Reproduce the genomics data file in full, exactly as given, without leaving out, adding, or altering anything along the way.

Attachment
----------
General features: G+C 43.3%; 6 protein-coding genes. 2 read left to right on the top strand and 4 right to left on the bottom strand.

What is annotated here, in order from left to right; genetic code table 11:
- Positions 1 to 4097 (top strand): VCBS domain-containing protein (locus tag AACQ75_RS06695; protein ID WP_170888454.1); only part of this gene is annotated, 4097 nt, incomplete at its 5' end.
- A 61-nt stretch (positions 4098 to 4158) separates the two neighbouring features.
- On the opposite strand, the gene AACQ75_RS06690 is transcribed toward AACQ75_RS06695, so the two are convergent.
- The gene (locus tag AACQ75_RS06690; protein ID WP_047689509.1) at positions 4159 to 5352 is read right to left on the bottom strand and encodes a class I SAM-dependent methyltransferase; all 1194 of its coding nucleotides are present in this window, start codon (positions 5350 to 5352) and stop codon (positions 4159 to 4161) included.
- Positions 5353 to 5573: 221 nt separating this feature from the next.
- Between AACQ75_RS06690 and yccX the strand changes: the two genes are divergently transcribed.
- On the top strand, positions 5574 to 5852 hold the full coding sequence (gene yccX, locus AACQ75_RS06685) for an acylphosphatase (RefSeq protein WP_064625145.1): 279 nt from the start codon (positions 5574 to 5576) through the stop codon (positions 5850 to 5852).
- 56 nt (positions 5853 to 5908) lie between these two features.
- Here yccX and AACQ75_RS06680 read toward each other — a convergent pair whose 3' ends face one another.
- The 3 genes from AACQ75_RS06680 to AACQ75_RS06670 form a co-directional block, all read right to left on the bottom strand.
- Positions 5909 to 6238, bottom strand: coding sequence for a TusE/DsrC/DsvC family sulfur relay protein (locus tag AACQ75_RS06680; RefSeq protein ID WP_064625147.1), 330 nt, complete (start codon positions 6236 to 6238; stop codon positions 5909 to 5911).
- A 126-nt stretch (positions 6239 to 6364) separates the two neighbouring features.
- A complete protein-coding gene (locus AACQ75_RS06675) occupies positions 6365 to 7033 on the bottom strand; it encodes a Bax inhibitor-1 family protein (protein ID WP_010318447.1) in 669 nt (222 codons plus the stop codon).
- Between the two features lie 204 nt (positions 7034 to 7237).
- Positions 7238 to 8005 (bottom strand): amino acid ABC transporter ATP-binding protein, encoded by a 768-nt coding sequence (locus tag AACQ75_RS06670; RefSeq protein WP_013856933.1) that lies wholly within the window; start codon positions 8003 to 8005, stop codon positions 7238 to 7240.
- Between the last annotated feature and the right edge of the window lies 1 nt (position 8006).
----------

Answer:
General features: G+C 43.3%; 6 protein-coding genes. 2 read left to right on the top strand and 4 right to left on the bottom strand.

What is annotated here, in order from left to right; genetic code table 11:
- Positions 1 to 4097 (top strand): VCBS domain-containing protein (locus tag AACQ75_RS06695; protein ID WP_170888454.1); only part of this gene is annotated, 4097 nt, incomplete at its 5' end.
- A 61-nt stretch (positions 4098 to 4158) separates the two neighbouring features.
- On the opposite strand, the gene AACQ75_RS06690 is transcribed toward AACQ75_RS06695, so the two are convergent.
- The gene (locus tag AACQ75_RS06690; protein ID WP_047689509.1) at positions 4159 to 5352 is read right to left on the bottom strand and encodes a class I SAM-dependent methyltransferase; all 1194 of its coding nucleotides are present in this window, start codon (positions 5350 to 5352) and stop codon (positions 4159 to 4161) included.
- Positions 5353 to 5573: 221 nt separating this feature from the next.
- Between AACQ75_RS06690 and yccX the strand changes: the two genes are divergently transcribed.
- On the top strand, positions 5574 to 5852 hold the full coding sequence (gene yccX, locus AACQ75_RS06685) for an acylphosphatase (RefSeq protein WP_064625145.1): 279 nt from the start codon (positions 5574 to 5576) through the stop codon (positions 5850 to 5852).
- 56 nt (positions 5853 to 5908) lie between these two features.
- Here yccX and AACQ75_RS06680 read toward each other — a convergent pair whose 3' ends face one another.
- The 3 genes from AACQ75_RS06680 to AACQ75_RS06670 form a co-directional block, all read right to left on the bottom strand.
- Positions 5909 to 6238, bottom strand: coding sequence for a TusE/DsrC/DsvC family sulfur relay protein (locus tag AACQ75_RS06680; RefSeq protein ID WP_064625147.1), 330 nt, complete (start codon positions 6236 to 6238; stop codon positions 5909 to 5911).
- A 126-nt stretch (positions 6239 to 6364) separates the two neighbouring features.
- A complete protein-coding gene (locus AACQ75_RS06675) occupies positions 6365 to 7033 on the bottom strand; it encodes a Bax inhibitor-1 family protein (protein ID WP_010318447.1) in 669 nt (222 codons plus the stop codon).
- Between the two features lie 204 nt (positions 7034 to 7237).
- Positions 7238 to 8005 (bottom strand): amino acid ABC transporter ATP-binding protein, encoded by a 768-nt coding sequence (locus tag AACQ75_RS06670; RefSeq protein WP_013856933.1) that lies wholly within the window; start codon positions 8003 to 8005, stop codon positions 7238 to 7240.
- Between the last annotated feature and the right edge of the window lies 1 nt (position 8006).